To Win, You Should Ditch the Better Team
Statistically, the average bettor will bet favorites. That’s a major mistake, and here is why.
First, the average bettor tends to overstate the relative potency of the league’s better teams and players. What pro handicappers know is that there is actually tremendous parity in the league, with not that much difference between the best player at a position and the worst.
When a group of marginally worse gamers is much more motivated than a team of slightly better players that an absolutely upset is possible. Most certainly, it’s possible for the”poor” team to cover the point spread.
Second, the point spread tends to nullify any evident scrimmage edge (power or skill advantage) a group has over its competitor. From the 1999 and 2000 seasons, for instance, there were 167 games where the point spread was seven points or more (games in which one group’s advantage over the following was perceived to be sizable). While the underdog won only 36 of these games (21.6 percent), the underdog covered the point spread in 83 of those games (while tying it six): a success rate of 51.6 percent.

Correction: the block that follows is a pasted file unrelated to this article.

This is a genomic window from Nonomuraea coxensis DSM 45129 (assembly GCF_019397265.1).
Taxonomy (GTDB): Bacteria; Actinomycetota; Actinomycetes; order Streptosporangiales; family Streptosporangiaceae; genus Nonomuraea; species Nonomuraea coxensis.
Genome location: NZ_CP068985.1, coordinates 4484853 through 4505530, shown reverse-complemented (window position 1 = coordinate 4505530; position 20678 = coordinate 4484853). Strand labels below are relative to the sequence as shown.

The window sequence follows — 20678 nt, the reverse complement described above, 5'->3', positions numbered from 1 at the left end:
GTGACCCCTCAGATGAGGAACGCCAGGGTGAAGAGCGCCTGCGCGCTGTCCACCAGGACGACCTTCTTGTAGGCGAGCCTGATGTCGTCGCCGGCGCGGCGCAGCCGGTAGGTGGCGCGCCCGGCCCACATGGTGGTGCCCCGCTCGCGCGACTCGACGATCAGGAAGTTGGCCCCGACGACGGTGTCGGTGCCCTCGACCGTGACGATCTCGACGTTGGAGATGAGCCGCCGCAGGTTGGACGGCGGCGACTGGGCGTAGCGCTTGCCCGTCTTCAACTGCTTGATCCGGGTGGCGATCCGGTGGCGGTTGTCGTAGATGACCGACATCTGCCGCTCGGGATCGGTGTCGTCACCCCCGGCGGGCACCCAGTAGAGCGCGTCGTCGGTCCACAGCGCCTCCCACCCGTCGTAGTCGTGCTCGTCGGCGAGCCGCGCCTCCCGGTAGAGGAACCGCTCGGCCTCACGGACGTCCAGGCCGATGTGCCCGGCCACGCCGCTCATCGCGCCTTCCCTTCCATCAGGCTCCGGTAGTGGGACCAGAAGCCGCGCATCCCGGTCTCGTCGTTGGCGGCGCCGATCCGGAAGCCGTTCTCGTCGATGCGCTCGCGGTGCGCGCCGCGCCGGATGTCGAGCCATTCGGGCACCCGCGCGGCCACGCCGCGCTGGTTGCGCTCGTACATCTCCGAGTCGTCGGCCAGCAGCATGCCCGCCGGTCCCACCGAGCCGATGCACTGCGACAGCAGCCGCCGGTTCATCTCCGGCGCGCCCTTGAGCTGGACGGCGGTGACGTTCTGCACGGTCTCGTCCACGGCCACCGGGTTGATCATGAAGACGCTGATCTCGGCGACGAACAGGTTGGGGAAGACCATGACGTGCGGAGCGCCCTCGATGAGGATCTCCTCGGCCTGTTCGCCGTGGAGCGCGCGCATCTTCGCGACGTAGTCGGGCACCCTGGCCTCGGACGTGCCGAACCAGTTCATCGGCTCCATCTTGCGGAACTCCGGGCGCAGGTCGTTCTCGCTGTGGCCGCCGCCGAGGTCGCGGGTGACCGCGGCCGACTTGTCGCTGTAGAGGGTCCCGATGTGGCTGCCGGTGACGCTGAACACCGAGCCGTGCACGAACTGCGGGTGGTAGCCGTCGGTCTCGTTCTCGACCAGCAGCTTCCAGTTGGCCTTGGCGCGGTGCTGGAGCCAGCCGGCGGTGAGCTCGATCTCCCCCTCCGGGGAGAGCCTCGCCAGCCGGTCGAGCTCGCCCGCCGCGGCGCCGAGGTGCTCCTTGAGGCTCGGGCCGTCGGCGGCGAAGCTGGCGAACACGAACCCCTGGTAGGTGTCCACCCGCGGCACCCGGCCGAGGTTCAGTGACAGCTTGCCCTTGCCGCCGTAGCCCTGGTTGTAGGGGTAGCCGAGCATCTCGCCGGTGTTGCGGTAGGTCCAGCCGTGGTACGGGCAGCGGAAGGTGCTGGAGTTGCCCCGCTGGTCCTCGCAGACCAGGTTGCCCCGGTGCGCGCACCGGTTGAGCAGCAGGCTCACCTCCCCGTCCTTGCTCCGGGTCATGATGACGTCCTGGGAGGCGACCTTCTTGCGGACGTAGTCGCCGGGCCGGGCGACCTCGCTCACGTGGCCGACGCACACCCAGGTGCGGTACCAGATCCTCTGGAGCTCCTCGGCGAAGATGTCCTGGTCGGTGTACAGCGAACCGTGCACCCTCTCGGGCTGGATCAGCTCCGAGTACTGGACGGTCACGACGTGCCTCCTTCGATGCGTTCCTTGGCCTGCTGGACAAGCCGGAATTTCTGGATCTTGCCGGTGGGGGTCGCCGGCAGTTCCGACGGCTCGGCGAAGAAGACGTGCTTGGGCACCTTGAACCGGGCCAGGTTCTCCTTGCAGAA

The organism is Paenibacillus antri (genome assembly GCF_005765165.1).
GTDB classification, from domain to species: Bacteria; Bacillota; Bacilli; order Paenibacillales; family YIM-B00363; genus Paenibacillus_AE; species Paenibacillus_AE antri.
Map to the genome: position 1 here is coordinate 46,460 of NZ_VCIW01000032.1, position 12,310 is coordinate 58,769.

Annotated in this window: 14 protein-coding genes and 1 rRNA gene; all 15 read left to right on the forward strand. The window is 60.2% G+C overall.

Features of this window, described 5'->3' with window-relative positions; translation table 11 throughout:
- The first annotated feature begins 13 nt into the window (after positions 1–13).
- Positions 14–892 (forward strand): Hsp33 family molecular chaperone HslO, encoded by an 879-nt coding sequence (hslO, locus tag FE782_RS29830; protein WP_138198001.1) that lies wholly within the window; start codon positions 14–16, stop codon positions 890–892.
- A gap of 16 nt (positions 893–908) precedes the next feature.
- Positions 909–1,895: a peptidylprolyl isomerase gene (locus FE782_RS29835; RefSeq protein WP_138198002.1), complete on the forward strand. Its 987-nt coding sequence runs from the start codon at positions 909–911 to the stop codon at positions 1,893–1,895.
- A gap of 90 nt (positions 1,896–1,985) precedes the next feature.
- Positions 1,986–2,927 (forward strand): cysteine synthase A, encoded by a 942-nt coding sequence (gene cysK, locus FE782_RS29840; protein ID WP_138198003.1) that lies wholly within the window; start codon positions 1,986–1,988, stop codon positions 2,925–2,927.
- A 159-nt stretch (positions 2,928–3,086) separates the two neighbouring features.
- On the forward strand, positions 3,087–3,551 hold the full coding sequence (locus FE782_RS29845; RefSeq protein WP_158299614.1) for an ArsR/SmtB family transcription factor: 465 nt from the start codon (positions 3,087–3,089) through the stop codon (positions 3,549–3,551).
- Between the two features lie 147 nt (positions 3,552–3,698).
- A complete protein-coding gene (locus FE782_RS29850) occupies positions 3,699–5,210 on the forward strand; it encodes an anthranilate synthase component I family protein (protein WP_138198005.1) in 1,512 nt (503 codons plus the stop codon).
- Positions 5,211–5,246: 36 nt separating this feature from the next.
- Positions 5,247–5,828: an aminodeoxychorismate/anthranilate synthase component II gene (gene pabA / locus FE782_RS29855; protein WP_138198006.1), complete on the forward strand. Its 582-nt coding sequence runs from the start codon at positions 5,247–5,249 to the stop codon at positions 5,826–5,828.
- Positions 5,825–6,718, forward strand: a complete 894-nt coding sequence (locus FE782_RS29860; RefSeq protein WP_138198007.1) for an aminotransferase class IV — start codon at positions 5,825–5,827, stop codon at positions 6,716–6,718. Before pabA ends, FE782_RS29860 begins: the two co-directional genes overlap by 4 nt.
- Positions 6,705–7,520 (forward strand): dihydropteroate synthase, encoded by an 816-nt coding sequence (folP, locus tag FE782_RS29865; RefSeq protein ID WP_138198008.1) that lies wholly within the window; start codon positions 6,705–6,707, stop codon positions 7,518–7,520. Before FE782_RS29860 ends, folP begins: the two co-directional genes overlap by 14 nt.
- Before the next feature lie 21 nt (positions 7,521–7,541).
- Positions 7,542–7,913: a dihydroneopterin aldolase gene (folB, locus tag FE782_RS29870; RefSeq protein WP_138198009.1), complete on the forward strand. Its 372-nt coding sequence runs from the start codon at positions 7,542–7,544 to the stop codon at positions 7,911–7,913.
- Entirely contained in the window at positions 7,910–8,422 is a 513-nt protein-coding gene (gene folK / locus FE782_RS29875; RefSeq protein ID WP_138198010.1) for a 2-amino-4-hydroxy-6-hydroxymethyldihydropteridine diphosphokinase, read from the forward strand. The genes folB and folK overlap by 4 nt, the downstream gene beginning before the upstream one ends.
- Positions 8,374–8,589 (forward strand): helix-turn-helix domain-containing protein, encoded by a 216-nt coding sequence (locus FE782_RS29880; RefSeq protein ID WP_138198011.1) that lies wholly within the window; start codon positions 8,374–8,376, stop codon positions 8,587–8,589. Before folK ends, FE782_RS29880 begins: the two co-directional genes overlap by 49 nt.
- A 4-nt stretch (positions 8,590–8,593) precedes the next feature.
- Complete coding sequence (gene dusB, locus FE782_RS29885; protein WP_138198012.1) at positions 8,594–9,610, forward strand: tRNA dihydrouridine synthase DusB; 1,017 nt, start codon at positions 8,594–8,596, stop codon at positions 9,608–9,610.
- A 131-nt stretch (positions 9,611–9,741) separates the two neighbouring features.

Third, by betting an underdog, you’ve got a significant element of sport strategy on your side. NFL teams do their very best to win a game. Accordingly, in the past couple of minutes of a game, a team that is leading infrequently takes much risk to score additional points. It targets hanging on to its lead. The team that is dropping, on the other hand, usually tries to score until the bitter end. If a bettor has obtained a favorite that is ahead but not covering with five minutes or not to go, that bettor is in trouble.
In 20 decades of handicapping the NFL, I’ve yet to come across a long-term winning bettor who doesn’t bet largely underdogs.
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